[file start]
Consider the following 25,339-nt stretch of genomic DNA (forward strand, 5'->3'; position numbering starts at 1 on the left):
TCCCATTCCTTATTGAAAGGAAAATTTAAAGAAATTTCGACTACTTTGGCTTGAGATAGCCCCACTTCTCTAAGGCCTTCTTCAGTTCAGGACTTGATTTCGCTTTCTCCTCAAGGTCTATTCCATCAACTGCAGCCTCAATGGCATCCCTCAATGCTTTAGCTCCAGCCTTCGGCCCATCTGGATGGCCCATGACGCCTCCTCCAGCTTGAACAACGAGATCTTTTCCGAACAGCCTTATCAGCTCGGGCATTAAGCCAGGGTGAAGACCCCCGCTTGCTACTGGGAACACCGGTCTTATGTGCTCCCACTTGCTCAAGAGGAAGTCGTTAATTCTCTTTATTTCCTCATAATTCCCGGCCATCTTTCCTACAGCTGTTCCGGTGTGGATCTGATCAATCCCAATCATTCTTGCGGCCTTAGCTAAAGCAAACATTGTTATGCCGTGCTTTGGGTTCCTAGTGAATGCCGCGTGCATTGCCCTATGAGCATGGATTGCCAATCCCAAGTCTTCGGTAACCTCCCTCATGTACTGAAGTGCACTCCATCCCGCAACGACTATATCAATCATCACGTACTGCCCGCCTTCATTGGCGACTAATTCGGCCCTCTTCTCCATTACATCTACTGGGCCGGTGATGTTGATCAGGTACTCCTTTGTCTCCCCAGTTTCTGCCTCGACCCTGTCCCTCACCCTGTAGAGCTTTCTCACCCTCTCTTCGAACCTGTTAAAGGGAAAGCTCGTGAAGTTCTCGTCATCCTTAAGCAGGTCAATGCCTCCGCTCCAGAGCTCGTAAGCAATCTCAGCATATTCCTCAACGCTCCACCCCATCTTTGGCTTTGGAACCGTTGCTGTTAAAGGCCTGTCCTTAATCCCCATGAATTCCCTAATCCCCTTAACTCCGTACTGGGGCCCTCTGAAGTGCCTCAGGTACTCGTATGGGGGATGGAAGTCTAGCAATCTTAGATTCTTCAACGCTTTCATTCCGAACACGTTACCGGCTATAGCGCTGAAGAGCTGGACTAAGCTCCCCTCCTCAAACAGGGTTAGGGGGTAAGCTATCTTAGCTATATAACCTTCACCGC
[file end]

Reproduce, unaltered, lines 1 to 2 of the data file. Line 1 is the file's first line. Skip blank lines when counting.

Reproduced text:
Consider the following 25,339-nt stretch of genomic DNA (forward strand, 5'->3'; position numbering starts at 1 on the left):
TCCCATTCCTTATTGAAAGGAAAATTTAAAGAAATTTCGACTACTTTGGCTTGAGATAGCCCCACTTCTCTAAGGCCTTCTTCAGTTCAGGACTTGATTTCGCTTTCTCCTCAAGGTCTATTCCATCAACTGCAGCCTCAATGGCATCCCTCAATGCTTTAGCTCCAGCCTTCGGCCCATCTGGATGGCCCATGACGCCTCCTCCAGCTTGAACAACGAGATCTTTTCCGAACAGCCTTATCAGCTCGGGCATTAAGCCAGGGTGAAGACCCCCGCTTGCTACTGGGAACACCGGTCTTATGTGCTCCCACTTGCTCAAGAGGAAGTCGTTAATTCTCTTTATTTCCTCATAATTCCCGGCCATCTTTCCTACAGCTGTTCCGGTGTGGATCTGATCAATCCCAATCATTCTTGCGGCCTTAGCTAAAGCAAACATTGTTATGCCGTGCTTTGGGTTCCTAGTGAATGCCGCGTGCATTGCCCTATGAGCATGGATTGCCAATCCCAAGTCTTCGGTAACCTCCCTCATGTACTGAAGTGCACTCCATCCCGCAACGACTATATCAATCATCACGTACTGCCCGCCTTCATTGGCGACTAATTCGGCCCTCTTCTCCATTACATCTACTGGGCCGGTGATGTTGATCAGGTACTCCTTTGTCTCCCCAGTTTCTGCCTCGACCCTGTCCCTCACCCTGTAGAGCTTTCTCACCCTCTCTTCGAACCTGTTAAAGGGAAAGCTCGTGAAGTTCTCGTCATCCTTAAGCAGGTCAATGCCTCCGCTCCAGAGCTCGTAAGCAATCTCAGCATATTCCTCAACGCTCCACCCCATCTTTGGCTTTGGAACCGTTGCTGTTAAAGGCCTGTCCTTAATCCCCATGAATTCCCTAATCCCCTTAACTCCGTACTGGGGCCCTCTGAAGTGCCTCAGGTACTCGTATGGGGGATGGAAGTCTAGCAATCTTAGATTCTTCAACGCTTTCATTCCGAACACGTTACCGGCTATAGCGCTGAAGAGCTGGACTAAGCTCCCCTCCTCAAACAGGGTTAGGGGGTAAGCTATCTTAGCTATATAACCTTCACCGC